I like the deep blue ceramic tiles that come in sizes of 2ftx3ft. Is this a good size regarding wastage, joints, among other things? How do I know if these Chinese tiles are of good quality?
The bigger, thicker and heavier the tiles, the more difficult these are to handle and cut with a motorized hand-held cutting machine (when required). Some vendors offer a tile-cutting service. However, this doesn’t help, especially when the actual size of the tile is derived from a site where work is still going on. You need to confirm the workability of the tile from the vendor before investing money. The track record of a vendor is also important.
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The size of the tile versus wastage is dependent entirely on the shape and size of the given space, and the pattern in which you choose to use the tile. These large-sized tiles (irrespective of the source of origin) are also prone to warping and distortion.
Check the tiles carefully before buying. Place one tile on the finished surface of the other. Uneven edges or a warped surface will show quickly—you will see light passing between the two if they don’t line up flush. Also, move the top tile across the surface of the lower one to confirm the flatness of both surfaces. Now, reverse positions and check again. Do this with at least four-six tiles because you would have to be very lucky to catch the error in the first pair of tiles, especially if you are purchasing a whole lot.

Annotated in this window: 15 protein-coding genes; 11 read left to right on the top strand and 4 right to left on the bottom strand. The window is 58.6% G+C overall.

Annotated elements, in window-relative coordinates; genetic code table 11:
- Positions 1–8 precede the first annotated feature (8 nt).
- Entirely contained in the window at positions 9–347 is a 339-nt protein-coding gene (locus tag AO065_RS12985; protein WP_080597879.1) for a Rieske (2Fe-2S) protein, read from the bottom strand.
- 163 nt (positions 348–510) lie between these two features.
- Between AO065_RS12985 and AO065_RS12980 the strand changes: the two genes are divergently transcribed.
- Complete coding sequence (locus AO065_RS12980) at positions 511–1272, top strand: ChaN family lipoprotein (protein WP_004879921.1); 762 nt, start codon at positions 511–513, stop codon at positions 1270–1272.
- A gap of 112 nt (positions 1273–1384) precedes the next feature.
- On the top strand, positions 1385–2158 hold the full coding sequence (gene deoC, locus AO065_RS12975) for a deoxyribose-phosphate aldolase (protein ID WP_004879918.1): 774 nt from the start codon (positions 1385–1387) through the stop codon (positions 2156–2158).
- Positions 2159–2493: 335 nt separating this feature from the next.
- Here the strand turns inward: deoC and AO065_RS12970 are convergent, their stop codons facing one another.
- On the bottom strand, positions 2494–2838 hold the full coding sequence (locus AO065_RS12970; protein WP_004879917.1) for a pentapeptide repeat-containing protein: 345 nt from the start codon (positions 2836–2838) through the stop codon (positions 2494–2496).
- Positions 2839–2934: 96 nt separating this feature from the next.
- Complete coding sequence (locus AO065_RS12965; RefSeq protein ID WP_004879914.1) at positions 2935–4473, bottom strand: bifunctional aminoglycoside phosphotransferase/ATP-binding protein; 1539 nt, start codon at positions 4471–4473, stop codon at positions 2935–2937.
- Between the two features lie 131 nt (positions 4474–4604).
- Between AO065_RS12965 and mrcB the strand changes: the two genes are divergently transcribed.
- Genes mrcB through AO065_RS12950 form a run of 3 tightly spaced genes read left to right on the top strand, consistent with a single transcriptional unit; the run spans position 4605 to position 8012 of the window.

Floor plan: Check tiles carefully before buying. The track record of a vendor is also important.
All tile manufacturers state minute variations in size on the packaging. You need to make sure these variations are not very pronounced. A typical good-quality tile should not have a variation greater than one-300th of its length (that is, for every 300mm length, the tile should not be longer or shorter than expected by more than 1mm). This variation is also easy to spot. Place three-six tiles from a single box on a level surface. Join four tiles edge to edge. See if you can spot one or more tile edges that are longer than others. Note down this difference of measurement. Now, turn the tiles around and replace a few tiles with fresh ones, and check again. You should also get an idea of frequency (as well as degree) of such variations by repeating this check through a small crate of tiles.
I have a couple of leftover cement bags from the last renovation at least a year back. Is it all right to use that cement to repair the terrace parapet wall that has developed cracks?
Even though there is no expiry date printed on cement bags, the strength of cement diminishes (very slowly) over a period of time owing to exposure to atmospheric moisture. This is especially true when the bags have been placed directly on the floor without a vapour barrier (such as a plastic sheet) below, or worse, left exposed on a porch or veranda. In this case, the cement would have partially or completely solidified, making it useless.
This phenomenon of atmospheric-induced hydration is faster in “quick-setting cement” (it solidifies faster) and slower in “modified pozzolanic cement”. Pozzolanic or pozzolana cement comes in various brands and grades (represented by numbers such as 33, 43, 53, among others). It’s the presence of pozzolanic materials (which reduce the speed of hydration as they don’t react with water), such as fly ash, that prevents cement from hardening before you are ready for it to set. It’s only when fly ash is exposed to free lime or calcium hydrate that it starts to set. Modified pozzolanic cement has a greater resistance to atmospheric moisture.
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